Cave Paleontology

The significant animals found in a cave are not necessarily the living ones. Caves provide a uniform temperature and humidity, and flood waters entering caves will occasionally wash in plant and animal remains. Pit caves may also trap animals that wander too close to the edge. Because of these characteristics, caves can provide a uniquely beneficial environment for preservation of fossil plant and animal species.

These photos show a paleontological dig in a Crawford county cave. At left, a 25,000 year old mixture of flat- headed peccary and dire wolf remains were exposed by Indiana State Museum paleobiologists five feet below the surface of a clay bank in a lower room. Their age puts these remains firmly in the late Pleistocene. At right is a black bear skeleton of similar age, preserved in sands at the bottom of a 90-foot vertical shaft. Such fully- articulated skeletons are quite rare; yet it is not uncommon to find trace fossils, such as bear wallows, in Indiana caves.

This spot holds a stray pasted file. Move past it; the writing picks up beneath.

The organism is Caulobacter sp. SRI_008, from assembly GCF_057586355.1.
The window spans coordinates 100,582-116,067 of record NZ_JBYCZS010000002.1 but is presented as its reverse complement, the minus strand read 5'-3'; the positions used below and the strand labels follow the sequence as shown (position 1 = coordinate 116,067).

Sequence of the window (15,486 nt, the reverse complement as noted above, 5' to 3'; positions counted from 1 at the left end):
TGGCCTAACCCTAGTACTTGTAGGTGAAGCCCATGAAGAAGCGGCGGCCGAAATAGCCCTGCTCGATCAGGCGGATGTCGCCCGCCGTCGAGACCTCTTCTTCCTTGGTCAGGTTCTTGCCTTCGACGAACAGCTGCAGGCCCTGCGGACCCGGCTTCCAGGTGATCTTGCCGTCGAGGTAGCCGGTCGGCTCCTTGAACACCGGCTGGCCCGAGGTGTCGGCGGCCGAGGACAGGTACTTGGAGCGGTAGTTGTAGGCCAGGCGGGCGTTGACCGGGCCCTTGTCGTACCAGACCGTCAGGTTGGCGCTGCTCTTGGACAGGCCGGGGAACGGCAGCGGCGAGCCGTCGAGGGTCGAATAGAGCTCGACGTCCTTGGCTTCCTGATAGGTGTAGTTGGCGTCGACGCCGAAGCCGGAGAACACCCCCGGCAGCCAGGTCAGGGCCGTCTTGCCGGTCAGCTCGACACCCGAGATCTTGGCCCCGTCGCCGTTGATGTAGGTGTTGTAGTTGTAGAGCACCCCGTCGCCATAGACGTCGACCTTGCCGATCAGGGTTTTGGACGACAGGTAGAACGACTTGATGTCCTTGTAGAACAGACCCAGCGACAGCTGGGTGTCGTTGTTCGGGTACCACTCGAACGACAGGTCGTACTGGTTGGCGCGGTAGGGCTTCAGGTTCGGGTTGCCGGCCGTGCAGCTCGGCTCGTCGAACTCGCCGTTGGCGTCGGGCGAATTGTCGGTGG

If you should encounter bones or other remains that appear to be old, do not attempt to remove them yourself! The location and orientation of each must be carefully documented to preserve their scientific value. Instead, please contact the Indiana State Museum at 317-232-1637 and report your findings. If you are unsure, the IKC can help put you in touch with the appropriate people.

Photos courtesy of R Richards / Indiana State Museum.